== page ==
African Risk Capacity Group launches a parametric insurance product for Africa

The African Risk Capacity (ARC) Group is launching a new insurance mechanism for African countries to cope with the devastating effects of flooding.

This parametric insurance product will provide countries with predictable and rapid financing for early response to cope with emergency disaster events caused by floods.

The mechanism is a significant milestone in building resilience to climate-related disasters on the African continent and in complementing the ARC solutions.

Unfortunately, because of climate change, the occurrence of floods in ARC Member States has become more frequent and increased in intensity in recent decades. Member States have expressed a strong interest in the development and delivery of a flood insurance product to help countries respond timely to flood disasters. Although some regional and national flood early warning initiatives exist, there is no operational system going up to estimate economic losses to underpin a sovereign insurance scheme.

The number of flood events in Africa have increased significantly, including in many major urban centres and coastal areas.

These have resulted in numerous deaths and the displacement of millions of people and caused significant damage to property and farmlands worth billions of US Dollars.

ARC has partnered with JBA Risk Management to develop a model to support the delivery of a practical and customisable parametric flood insurance product.

The Flood product will generate daily flood analysis and calculate the associated impacts for each country. These impacts are compared to the parametric triggers (economic losses or the number of people affected), and payouts are calculated if flood impacts exceed the trigger threshold defined by the country.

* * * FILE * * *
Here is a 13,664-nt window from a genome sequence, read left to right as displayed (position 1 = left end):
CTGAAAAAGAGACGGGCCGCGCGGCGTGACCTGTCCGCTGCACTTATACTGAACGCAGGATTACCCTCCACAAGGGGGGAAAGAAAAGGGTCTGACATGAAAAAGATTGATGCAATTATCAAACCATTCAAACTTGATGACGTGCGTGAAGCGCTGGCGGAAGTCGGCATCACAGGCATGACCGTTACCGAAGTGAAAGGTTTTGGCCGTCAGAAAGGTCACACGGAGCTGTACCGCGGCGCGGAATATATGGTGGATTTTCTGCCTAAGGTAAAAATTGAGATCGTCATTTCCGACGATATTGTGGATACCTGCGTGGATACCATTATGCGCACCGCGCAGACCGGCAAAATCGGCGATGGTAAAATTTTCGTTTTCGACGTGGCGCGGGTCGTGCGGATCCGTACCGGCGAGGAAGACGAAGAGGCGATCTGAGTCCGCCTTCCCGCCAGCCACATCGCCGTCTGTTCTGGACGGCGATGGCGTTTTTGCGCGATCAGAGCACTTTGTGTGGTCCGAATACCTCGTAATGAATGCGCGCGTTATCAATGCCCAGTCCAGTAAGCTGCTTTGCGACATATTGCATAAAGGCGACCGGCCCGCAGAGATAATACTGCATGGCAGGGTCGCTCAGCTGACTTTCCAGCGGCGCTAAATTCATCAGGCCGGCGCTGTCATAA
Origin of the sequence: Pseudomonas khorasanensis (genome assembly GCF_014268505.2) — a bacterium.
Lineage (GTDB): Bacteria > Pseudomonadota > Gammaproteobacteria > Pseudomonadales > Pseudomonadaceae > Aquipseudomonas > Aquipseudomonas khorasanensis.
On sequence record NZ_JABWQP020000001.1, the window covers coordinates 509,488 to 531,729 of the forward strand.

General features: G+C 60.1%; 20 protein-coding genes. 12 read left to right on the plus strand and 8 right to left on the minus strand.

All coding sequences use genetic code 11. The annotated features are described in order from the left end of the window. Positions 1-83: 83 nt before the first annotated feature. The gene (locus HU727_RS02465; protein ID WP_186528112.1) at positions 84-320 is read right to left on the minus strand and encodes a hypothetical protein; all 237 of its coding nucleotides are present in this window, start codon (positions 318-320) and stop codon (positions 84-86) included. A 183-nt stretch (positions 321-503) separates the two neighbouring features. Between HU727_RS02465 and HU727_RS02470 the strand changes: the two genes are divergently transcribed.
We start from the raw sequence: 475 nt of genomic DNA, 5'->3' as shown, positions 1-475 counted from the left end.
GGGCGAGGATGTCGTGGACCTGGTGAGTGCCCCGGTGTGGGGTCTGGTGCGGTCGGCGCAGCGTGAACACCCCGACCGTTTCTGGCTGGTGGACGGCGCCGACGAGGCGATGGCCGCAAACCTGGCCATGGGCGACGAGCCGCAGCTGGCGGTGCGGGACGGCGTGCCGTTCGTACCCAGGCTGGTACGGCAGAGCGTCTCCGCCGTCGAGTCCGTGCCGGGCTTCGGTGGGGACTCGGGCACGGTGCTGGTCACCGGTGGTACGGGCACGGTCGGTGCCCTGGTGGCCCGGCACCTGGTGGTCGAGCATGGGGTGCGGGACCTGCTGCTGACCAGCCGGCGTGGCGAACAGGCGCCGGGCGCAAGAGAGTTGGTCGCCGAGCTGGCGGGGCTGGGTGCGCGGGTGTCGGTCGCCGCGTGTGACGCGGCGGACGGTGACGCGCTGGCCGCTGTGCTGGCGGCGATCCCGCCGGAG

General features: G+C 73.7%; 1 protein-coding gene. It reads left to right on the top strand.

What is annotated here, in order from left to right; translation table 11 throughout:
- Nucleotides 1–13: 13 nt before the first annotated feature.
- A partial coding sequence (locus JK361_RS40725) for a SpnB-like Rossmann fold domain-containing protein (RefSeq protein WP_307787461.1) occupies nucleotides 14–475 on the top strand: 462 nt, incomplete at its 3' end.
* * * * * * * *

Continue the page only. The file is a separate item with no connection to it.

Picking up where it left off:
Ibrahima Cheikh Diong, ARC Group Director-General
Ibrahima Cheikh Diong, ARC Group Director-General

After completion of the in-countries validation workshops, the flood model was subjected to a quality review process to assess its robustness and suitability for purpose by a Technical Review Forum composed of national and international high-level flood experts from globally renowned institutions. The experts determined that the ARC Flood Risk Model was deemed ready and robust enough, and that it can be confidently used for underwriting insurance policies.

The Flood model is available for Madagascar, Mozambique, Malawi, Cote d’Ivoire, Ghana, and Togo, and will be extended to other countries in 2024.

ARC’s goal is to continue to diversify its products offering to meet the needs of Member States effectively. This new Flood insurance product will allow Member States to better anticipate and manage extreme flood events while ensuring that their impact on the population is mitigated.

Ibrahima Cheikh Diong, ARC Group Director-General

African Risk Capacity (ARC) Group consists of ARC Agency and ARC Insurance Company Limited (ARC Ltd). ARC Agency was established in 2012 as a Specialized Agency of the African Union to help the Member States improve their capacities to better plan, prepare and respond to weather-related disasters.

ARC is a mutual insurance facility providing risk transfer services to the Member States through risk pooling and access to reinsurance markets. ARC was established on the principle that investing in preparedness and early warning through an innovative financing approach is highly cost-effective and can save upward of four dollars for every dollar invested ex-ante.

With the support of donor partner organizations, ARC assists the AU Member States in reducing the risk of loss and damage caused by extreme weather events affecting Africa’s populations by providing sovereign disaster risk insurance for targeted responses to natural disasters in a timely, cost-effective, objective, and transparent manner. ARC uses its expertise to help tackle some of the other most significant threats faced by the continent, including droughts, tropical cyclone, outbreaks & epidemics, and now floods.

Nataly Kramer   by Nataly Kramer